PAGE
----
The Ending Of Coraline Explained - Looper (2024)

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The Ending Of Coraline Explained - Looper (1)

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ByDustin Pinney/

"Coraline," the 2009 stop motion animated film directed byHenry Selick and based on the novella by Neil Gaiman, tells the story of a young girl (voiced by Dakota Fanning) who escapes her drab and mundane world via a portal in the wall of her apartment. She finds herself in a magical duplicate of her new home, where she is tended to by a woman who looks and sounds just like her mother, but has buttons for eyes and refers to herself as Coraline's Other Mother. While the film certainly earns its PG rating (it's a little scary for very young kids), it can be enjoyed by most families — children will likely identify with the spunky protagonist who has to use her wits to escape danger, while their guardians can marvel at the staggering amount of technical ability and artistry that went into crafting such a lush and engaging film.

The ending of "Coraline," however, has a lot going on in terms of plot and visuals. It's easy to get lost trying to focus on both the details of the story and the spectacle on screen. We're here to explain some of the events and themes of the film to make sure that the next time you watch it, you're able to sit back and enjoy the masterpiece.

Old and new again

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The first thing we see in "Coraline" is a doll floating through a window. Mechanical hands strip the doll of its filling and turn it inside out. Although we're watching a skilled craftsperson make an old doll new again, it looks more like an autopsy. With medical precision, the stitches are removed and the insides removed. As new stuffing replaces the old, and the doll's face is repainted, life enters the object.

Later in the film, we learn that these are the withered hands of a tired, old creature who has been wasting away in solitude. The doll is a tool the creature utilizes in order to spy on its potential victim. Through some kind of magic, those black button eyes see the world of the intended target and report back to their master. This information is then used to build a world that the victim would love.

The intention of this creature (referred to later as the Beldam) is to lure young children into her web, rob them of their humanity, and slowly drain them of their life force over time. As we'll see in the very next scene, the Beldam's new target is Coraline, who looks almost exactly like that doll.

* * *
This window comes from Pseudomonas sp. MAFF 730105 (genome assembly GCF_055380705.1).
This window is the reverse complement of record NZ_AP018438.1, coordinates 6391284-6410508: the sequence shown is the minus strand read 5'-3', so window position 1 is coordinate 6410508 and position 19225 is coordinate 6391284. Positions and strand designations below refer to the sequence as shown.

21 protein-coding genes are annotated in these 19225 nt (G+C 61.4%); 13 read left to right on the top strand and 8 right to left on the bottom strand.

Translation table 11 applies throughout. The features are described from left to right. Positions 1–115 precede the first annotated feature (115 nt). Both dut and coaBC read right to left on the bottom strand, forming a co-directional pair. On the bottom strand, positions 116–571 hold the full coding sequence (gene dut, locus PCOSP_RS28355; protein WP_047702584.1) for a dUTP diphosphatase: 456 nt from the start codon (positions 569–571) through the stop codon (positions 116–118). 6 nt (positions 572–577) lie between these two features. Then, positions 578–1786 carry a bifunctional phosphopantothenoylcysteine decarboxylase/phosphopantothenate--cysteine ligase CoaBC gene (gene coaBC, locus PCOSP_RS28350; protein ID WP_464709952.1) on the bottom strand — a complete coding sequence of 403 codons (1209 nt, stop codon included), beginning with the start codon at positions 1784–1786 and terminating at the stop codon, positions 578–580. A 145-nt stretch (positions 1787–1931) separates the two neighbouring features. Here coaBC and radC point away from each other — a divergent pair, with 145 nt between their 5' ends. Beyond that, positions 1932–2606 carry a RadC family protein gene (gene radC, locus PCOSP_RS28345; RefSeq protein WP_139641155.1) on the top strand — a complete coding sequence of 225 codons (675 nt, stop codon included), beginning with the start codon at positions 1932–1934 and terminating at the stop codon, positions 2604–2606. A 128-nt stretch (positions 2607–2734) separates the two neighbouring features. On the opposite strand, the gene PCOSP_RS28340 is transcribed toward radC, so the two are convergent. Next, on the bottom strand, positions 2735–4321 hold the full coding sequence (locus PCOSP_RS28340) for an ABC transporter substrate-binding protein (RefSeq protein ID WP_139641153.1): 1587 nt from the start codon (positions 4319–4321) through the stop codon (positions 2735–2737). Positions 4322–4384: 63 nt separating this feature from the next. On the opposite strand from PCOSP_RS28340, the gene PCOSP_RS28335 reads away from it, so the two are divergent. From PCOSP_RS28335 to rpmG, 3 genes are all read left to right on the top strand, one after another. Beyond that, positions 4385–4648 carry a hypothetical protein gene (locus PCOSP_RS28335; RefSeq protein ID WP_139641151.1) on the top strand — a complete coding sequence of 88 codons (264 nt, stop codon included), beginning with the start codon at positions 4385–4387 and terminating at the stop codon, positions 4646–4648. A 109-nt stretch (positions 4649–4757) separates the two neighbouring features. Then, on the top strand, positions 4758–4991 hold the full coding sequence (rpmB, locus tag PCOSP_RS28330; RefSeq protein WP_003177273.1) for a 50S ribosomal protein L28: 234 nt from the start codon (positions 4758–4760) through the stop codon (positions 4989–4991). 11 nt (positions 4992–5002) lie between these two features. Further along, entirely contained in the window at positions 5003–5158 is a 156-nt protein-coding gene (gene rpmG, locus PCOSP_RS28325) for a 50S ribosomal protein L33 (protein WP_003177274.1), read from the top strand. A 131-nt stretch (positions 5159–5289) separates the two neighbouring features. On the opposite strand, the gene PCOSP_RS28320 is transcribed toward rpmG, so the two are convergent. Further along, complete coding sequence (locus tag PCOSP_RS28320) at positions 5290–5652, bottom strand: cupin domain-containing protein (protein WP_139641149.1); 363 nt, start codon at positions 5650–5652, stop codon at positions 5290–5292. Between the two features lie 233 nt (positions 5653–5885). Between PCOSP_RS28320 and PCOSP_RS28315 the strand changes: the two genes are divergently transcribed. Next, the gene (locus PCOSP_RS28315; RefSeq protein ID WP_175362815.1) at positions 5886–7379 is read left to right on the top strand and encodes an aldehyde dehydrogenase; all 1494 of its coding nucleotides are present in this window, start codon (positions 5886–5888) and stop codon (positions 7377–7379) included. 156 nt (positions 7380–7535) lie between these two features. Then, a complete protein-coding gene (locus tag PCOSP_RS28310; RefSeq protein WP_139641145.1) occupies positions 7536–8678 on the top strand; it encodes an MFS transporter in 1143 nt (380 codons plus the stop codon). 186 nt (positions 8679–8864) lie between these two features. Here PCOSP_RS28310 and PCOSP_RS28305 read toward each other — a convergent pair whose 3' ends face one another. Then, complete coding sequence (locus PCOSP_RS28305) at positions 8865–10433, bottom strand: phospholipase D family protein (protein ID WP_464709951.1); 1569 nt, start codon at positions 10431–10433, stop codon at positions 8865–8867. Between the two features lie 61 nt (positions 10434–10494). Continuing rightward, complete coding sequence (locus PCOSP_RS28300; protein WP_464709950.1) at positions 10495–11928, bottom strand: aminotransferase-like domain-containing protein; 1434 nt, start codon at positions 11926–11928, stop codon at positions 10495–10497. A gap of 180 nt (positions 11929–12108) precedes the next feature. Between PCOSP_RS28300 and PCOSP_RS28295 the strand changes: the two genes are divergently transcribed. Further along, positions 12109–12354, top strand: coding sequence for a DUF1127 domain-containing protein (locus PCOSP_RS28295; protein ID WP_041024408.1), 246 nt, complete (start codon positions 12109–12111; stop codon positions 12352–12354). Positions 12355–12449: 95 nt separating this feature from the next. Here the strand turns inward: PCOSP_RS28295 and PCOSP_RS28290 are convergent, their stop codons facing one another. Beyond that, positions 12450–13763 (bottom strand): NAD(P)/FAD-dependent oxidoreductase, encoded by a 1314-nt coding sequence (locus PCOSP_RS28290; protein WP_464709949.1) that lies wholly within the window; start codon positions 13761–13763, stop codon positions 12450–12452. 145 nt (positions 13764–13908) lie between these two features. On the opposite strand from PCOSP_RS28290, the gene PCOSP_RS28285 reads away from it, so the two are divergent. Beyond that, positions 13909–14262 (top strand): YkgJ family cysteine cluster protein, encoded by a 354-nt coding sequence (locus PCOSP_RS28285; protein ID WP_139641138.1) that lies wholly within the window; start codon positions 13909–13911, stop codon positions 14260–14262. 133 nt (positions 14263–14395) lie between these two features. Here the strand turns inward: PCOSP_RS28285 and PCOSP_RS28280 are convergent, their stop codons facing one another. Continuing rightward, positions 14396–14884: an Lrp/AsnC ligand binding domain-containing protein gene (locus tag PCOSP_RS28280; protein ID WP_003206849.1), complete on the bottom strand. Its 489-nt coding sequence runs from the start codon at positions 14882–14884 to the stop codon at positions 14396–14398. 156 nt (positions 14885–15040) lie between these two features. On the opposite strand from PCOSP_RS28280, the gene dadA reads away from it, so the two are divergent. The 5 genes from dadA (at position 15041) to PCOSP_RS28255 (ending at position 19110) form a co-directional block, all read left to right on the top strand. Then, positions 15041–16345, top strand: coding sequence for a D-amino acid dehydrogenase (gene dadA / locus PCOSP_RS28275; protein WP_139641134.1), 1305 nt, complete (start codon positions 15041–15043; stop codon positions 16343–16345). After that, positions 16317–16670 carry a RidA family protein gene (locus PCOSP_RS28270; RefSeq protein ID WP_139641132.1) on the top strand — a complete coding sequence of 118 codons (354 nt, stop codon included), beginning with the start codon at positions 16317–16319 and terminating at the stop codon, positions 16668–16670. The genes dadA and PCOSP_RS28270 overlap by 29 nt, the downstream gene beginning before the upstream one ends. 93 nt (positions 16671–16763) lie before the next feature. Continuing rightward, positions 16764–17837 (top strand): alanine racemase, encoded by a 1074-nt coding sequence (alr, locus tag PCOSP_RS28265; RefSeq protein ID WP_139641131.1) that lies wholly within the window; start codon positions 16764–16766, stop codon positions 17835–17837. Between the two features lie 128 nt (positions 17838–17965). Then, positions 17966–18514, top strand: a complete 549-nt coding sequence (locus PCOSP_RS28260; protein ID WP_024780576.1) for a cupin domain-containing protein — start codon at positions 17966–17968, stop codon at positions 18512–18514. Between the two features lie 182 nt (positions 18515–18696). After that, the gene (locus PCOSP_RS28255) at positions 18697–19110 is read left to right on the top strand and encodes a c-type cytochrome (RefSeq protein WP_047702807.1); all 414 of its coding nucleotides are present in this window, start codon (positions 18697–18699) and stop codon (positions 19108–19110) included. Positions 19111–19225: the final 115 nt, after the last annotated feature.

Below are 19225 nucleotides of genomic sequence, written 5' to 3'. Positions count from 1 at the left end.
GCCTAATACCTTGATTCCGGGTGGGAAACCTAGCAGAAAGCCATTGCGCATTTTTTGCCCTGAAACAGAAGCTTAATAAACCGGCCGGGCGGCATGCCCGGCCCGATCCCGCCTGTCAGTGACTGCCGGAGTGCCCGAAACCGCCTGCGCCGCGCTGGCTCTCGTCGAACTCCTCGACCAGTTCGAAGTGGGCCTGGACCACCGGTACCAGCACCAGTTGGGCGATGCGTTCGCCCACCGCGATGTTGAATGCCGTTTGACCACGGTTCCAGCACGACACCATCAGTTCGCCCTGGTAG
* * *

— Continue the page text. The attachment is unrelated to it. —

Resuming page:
The gloom and isolation of the Pink Palace

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The story takes place in the Pink Palace, a house that has seemingly been converted into apartments — Coraline and her family have just moved in. Living in the apartment above them is Mr. Bobinsky (Ian McShane), an eccentric Russian man who is training mice for the circus. In the basem*nt apartment are retired actresses Miss Spink (Jennifer Saunders) and Miss Forcible (Dawn French) who surround themselves with mementos from their glory days, and with dogs, both living and stuffed.

Despite the relative brightness of the building's paint, the ground around it is muted, muddy, and almost dead. It's as though something has been slowly draining the life out of it over time. When Coraline's hum-drum father (John Hodgman) suggests Coraline explore the house, all her explorations reveal is the rot of its framework and the overabundance of bugs crawling out of dark places. All evidence suggests that this is a dying place.

Surrounded by all this gloom, with her yellow jacket and blue hair, Coraline is the only vibrant splash of color in the whole place. She stands out against these drab backgrounds — both to us, the audience, and to the secret, ancient thing hidden within the Pink Palace's depths.

Coraline's search for home

Coralinedoesn't fit in. She's an outcast in nearly every scene. At the start of the film, she has just been uprooted from her home and forced to relocate to the gloomy and desolate Pink Palace apartments. Here, she has no friends, and her parents are too busy to focus on anything other than work. Not only is she frequently ignored by them, but they also have no interest in making their new residence a home, contributing to her sense of displacement.Coraline is left yearning for love, affection, and excitement. She sees the potential in the Pink Palace and its enormous garden, but lacks the emotional support to turn it into her home.

Coraline eventually meets a feral cat and a boy named Wybie while looking for a well with her dowsing rod. Both could be her friends, but she's too upset and guarded to let anyone get close to her, and this loneliness is exploitable. The Beldam sees Coraline's suffering and calls to her, using the doll (which is given to Coraline by Wybie) to guide her to a secret door in her house. It's been papered over and opens onto a brick wall, but at night, it's a gateway to the world of her dreams — and a trap to keep her there for a very, very long time.

Beware of dreams coming true

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Coraline's mother (Teri Hatcher) isn't a bad person or even a bad mother, she is merely distracted. As she and her husband struggle to finish their latest project, Coraline is left to entertain herself. Her mom doesn't really cook and the food they do eat is unappealing. Both parents write about gardens but have no interest in working outdoors themselves. It isn't difficult to see why Coraline would dream of something more.

The portal in the wall leads to the Other apartment. It's exactly like hers, but warmer, more welcoming. She meets someone calling herself Coraline's Other Mother, and her Other Father is there, too. Both are affectionate, attentive, and exciting. They actually seem to like having Coraline around. The food they prepare is delicious and the garden is bursting with life.